The impact of past and present preferences on stimulus engagement in nursing home residents with dementia

Jiska Cohen-Mansfield*, Marcia S. Marx, Khin Thein, Maha Dakheel-Ali

*Corresponding author for this work

Research output: Contribution to journalArticlepeer-review

63 Scopus citations

Abstract

Objectives: We examined engagement with stimuli in 193 nursing home residents with dementia. We hypothesized that activities and stimuli based on a person's past and current preferences would result in more engagement than other activities/stimuli. Method: The expanded version of the self-identity questionnaire [Cohen-Mansfield, J., Golander, H. Arheim, G. (2000)] was used to determine participants' past/present interests (as reported by relatives) in the following areas: art, music, babies, pets, reading, television, and office work. We utilized the observational measurement of engagement (Cohen-Mansfield, J., Dakheel-Ali, M., Marx, M.S. (2009). Results: Analysis revealed that residents with current interests in music, art, and pets were more engaged by stimuli that reflect these interests than residents without these interests. Conclusion: Our findings demonstrate the utility of determining a person's preferences for stimuli in order to predict responsiveness. Lack of prediction for some stimuli may reflect differences between past preferences and activities that are feasible in the present.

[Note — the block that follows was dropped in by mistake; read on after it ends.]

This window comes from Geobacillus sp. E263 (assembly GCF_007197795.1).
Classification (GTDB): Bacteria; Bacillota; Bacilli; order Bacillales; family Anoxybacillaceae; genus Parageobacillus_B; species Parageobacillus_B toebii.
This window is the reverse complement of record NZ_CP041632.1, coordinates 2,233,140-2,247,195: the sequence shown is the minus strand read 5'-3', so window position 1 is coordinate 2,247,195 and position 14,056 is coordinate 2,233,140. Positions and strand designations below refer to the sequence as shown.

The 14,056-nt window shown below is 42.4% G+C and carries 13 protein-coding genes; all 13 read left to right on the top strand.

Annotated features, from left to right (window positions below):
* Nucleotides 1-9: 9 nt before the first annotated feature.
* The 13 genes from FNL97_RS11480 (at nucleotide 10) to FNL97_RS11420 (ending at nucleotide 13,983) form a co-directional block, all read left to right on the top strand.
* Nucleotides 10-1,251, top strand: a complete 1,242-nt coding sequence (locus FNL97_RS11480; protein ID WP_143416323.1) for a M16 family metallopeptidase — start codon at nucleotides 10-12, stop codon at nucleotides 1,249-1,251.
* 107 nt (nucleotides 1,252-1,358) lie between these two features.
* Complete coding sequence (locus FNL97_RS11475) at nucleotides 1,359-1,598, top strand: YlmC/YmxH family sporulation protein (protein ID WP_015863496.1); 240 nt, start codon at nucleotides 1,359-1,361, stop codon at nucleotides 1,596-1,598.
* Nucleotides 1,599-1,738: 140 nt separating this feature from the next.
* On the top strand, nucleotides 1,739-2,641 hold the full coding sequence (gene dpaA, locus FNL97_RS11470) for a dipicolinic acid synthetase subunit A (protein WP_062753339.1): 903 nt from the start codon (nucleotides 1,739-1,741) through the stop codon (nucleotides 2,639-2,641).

Original languageEnglish
Pages (from-to)67-73
Number of pages7
JournalAging and Mental Health
Volume14
Issue number1
DOIs
StatePublished - Jan 2010

Funding

FundersFunder number
National Institute on AgingR01AG021497

    Keywords

    • Dementia
    • Engagement
    • Nursing home residents
    • Preferences

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